Other Gadgets

Want to learn more about gadgets? Explore gadgets through the decades and see how some of your favorite gadgets work.

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Once the domain of robots, the seafloor's becoming more accessible thanks to 3-D, HD videos like this one created near Samoa by the research vessel Falkor.

By Christopher Hassiotis

You want to know how many uppercuts you're throwing, right? The wearable tech company Hykso has your back.

By Rachel Pendergrass

A new wearable monitor can analyze the chemical content of perspiration. Such gadgets could detect signs of dehydration and fatigue, or help manage health problems.

By Patrick J. Kiger


"Stranded on a desert island" scenarios may vanish thanks to urine-powered socks that could allow you to send a life-saving text even if there's no outlet to plug into.

By Karen Kirkpatrick

You doze off while watching "Jessica Jones." Next thing you know, she's getting busy with Luke Cage. How did this happen? What did you miss? Your Netflix socks can help.

By Jonathan Strickland

That's right. Old technology is good technology these days. Retro tech is cool, so bust out your Game Boy already.

By John Donovan

You're used to your smartphone's vibration alerts, but could the same technology in a shoe really help give the wearer directions?

By Bernadette Johnson


With this new breed of smart collars, you'll know when your dog is napping, frolicking or needing a boost in activity levels.

By Laurie L. Dove

We have smartphones, smart watches and now smart rings. But can a gadget that small really help you manage your communication and information needs?

By Dave Roos

Obsessing over the data from your new sleep-tracking app could be keeping you up at night. We'll tell you why.

By Laurie L. Dove

In the United States, it's a felony to knowingly aim a laser pointer at an aircraft. And for good reason: Those little red dots have landed pilots in the hospital.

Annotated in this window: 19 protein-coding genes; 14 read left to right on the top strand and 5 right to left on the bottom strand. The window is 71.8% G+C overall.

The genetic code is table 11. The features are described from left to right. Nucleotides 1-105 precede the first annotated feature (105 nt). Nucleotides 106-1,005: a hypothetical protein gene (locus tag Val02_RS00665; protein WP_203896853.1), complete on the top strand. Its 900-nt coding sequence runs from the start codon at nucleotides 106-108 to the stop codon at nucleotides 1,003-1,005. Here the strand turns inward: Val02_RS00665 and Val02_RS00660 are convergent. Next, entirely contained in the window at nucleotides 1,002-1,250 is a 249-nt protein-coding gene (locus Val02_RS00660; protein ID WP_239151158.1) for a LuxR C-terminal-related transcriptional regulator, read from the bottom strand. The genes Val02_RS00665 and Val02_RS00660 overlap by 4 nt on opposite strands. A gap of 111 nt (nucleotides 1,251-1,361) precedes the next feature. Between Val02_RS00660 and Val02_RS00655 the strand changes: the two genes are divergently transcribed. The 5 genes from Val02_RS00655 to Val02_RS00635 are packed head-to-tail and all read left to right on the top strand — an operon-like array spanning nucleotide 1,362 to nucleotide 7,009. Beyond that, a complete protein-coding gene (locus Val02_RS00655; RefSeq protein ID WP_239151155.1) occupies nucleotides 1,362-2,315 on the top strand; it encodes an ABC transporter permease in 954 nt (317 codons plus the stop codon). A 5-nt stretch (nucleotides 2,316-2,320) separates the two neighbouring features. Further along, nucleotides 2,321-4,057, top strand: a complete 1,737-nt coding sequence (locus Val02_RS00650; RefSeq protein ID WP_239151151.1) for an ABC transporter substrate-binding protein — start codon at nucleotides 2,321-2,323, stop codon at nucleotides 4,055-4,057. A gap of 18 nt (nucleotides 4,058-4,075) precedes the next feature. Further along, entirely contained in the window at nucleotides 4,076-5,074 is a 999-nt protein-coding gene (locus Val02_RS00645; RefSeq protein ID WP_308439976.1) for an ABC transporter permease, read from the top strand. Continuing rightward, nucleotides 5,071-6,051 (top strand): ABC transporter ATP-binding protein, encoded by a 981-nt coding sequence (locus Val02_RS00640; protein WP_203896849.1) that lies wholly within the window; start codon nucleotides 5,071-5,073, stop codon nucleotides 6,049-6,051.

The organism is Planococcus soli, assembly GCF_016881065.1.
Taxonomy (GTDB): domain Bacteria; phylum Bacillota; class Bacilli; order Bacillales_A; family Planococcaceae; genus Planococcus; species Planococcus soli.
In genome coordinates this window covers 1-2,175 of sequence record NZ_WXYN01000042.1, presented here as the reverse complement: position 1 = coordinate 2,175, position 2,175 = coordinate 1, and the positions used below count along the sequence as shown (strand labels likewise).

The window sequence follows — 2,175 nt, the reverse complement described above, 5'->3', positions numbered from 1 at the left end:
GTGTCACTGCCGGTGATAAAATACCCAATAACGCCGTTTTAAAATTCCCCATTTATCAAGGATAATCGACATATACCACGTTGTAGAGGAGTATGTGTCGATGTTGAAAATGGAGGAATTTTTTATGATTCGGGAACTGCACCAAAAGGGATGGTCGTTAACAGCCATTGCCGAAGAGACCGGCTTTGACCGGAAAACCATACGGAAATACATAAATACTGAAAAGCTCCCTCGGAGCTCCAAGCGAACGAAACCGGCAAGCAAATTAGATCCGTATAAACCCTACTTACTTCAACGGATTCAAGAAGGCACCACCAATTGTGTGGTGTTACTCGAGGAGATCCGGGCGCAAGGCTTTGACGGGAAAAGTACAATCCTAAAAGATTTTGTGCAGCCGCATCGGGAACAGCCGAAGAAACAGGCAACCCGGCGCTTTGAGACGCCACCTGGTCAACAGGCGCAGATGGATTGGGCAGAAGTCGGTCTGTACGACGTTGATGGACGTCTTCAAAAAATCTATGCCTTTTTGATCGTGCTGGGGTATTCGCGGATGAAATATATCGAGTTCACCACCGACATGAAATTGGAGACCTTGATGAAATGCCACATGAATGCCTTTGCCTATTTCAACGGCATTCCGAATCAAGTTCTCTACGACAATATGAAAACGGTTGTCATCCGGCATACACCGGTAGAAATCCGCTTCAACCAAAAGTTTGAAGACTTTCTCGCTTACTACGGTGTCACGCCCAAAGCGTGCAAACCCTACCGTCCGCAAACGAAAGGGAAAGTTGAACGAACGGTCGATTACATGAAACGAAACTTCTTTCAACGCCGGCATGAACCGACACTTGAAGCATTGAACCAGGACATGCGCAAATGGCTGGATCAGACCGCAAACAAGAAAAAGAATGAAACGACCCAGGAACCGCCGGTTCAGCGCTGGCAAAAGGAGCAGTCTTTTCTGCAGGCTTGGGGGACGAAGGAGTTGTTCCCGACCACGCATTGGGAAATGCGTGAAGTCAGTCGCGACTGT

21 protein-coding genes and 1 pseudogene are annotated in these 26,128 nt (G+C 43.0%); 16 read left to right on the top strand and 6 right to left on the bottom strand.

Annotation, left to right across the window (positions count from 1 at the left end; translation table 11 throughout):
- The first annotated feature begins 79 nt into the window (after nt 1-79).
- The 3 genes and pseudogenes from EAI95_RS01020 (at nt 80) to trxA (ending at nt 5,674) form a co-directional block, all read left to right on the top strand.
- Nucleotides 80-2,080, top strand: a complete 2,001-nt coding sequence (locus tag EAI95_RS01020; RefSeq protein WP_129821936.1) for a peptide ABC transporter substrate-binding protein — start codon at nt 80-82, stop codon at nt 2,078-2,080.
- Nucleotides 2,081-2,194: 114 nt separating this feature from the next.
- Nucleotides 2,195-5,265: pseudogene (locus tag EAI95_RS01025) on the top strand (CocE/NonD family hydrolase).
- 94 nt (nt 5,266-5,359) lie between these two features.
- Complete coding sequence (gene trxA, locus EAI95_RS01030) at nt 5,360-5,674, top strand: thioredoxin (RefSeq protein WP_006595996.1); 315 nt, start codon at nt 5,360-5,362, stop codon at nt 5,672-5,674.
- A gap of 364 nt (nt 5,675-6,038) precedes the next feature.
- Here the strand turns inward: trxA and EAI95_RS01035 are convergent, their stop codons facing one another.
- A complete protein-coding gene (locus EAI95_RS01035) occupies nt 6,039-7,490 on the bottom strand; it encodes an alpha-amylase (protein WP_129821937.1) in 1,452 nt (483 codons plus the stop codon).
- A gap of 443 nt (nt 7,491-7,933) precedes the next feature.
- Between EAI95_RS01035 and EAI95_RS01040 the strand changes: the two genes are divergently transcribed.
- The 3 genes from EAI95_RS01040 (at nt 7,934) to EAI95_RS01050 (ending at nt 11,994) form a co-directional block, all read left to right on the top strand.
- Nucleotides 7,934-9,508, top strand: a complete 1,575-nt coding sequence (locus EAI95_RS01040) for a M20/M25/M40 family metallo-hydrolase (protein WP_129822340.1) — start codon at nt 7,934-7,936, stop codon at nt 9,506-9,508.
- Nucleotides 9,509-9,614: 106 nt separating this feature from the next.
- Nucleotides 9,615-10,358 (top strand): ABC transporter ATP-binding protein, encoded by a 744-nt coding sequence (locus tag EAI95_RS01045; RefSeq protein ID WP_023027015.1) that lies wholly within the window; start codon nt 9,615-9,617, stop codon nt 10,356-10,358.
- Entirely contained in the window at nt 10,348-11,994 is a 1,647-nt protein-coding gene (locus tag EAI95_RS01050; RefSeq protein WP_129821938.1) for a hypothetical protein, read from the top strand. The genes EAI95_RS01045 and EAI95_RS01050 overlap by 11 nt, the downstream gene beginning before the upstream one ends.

By Beth Brindle


Technology is ever-evolving, so gadgets that were cutting edge just a few years ago are already obsolete. Here are 10 that linger, though we'd happily eulogize them.

By Nathan Chandler

It can decode an entire human genome quickly and cheaply. Could this sequencer be the one that pushes DNA sequencers beyond labs and into hospitals?

By Eric Seeger

Remember the bygone days when you were forced to watch television in real-time as it aired? Streaming boxes and other tech renders that a distant memory, and now, Roku is shrinking the game.

By Bernadette Johnson

Have you ever imagined yourself walking around your town like a sci-fi hero, with a heads-up display showing you details of the world around you? Google Glass aims to make that possible for all of us.

By Jonathan Strickland


Imagine if readings of your heart rate, temperature and other vital signs could be collected, processed and analyzed by medical professionals, without any need to bother or even wake you. LOBIN wants to make that vision a reality.

By Jacob Clifton

It resembles a sporty looking contact case, and it just may save your life if you find yourself in trouble in the wilderness. Curious yet?

By Robert Lamb

Although the idea of "thinking" underwear might make you snicker, the U.S. military isn't joking around. Find out how smart underwear could help monitor soldiers' vitals -- and more.

By Shanna Freeman

Looking rather like a fridge for fabrics, the Styler is a clothes manager that's designed to freshen up your duds. How does it work?

By Nathan Chandler


Although we love our mobile gadgetry, all those charging cords are annoying to keep up with and carry around. Wireless chargers eliminate the need for extra cables, but how do they power up your gear?

By Jonathan Strickland

Living with a nerve disorder can be extremely challenging, but there may be a new hope on the horizon. Can a garment called the Electrodress change the lives of patients forever?

By Maria Trimarchi

If you left your house at all in the last couple of years or so, you've seen QR codes all over the place. Scan one with your smartphone and you can check in with friends, buy a new shirt or even brag about the sex you just had.

By Linda C. Brinson

Here's a new pollution fighting idea: What if our clothing could clean the air it touched, while we were simply walking around going about our business?

By Cherise Threewitt


Nanomaterials can be used to improve everyday objects in ways you might normally take for granted. But are nanomaterials dangerous, too?

By Cherise Threewitt

A product with a name as audacious as "The Board of Awesomeness," had better be, well, awesome. So, does Chaotic Moon's latest creation deliver?

By Patrick E. George